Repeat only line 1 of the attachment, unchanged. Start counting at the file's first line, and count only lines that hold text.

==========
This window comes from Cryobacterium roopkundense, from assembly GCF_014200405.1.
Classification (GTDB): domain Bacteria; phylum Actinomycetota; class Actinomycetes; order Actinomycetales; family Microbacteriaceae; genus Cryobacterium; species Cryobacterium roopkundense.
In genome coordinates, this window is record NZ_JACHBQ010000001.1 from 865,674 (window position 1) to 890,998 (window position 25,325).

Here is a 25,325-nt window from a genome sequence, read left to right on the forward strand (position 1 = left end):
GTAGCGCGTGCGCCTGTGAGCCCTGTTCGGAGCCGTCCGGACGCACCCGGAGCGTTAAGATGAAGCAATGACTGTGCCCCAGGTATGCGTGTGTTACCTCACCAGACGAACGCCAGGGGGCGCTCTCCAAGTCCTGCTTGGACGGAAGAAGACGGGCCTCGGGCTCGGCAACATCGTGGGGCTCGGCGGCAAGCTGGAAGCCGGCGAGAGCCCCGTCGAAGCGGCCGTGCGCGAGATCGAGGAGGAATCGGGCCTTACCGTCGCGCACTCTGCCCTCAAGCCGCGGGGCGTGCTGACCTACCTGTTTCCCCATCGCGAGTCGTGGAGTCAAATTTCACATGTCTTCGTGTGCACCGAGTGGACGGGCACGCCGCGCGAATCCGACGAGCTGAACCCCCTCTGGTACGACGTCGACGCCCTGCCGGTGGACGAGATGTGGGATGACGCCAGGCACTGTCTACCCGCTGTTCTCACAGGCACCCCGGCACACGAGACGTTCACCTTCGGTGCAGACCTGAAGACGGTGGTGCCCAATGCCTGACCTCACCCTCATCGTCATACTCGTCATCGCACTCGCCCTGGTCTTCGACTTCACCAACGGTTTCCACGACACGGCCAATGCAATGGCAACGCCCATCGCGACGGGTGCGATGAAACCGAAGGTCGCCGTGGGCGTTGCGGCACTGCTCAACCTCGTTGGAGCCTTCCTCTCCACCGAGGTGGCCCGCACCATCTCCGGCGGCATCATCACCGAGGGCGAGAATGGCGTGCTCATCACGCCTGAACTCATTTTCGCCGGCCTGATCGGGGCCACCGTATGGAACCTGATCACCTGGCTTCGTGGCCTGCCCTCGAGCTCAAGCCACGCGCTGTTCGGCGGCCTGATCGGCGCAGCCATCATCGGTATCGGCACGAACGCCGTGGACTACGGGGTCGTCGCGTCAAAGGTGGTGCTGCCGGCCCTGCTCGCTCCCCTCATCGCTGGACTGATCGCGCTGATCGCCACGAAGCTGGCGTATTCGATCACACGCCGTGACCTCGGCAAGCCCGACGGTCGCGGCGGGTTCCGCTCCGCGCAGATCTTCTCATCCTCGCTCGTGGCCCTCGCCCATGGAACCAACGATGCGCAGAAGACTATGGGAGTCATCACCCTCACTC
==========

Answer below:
This window comes from Cryobacterium roopkundense, from assembly GCF_014200405.1.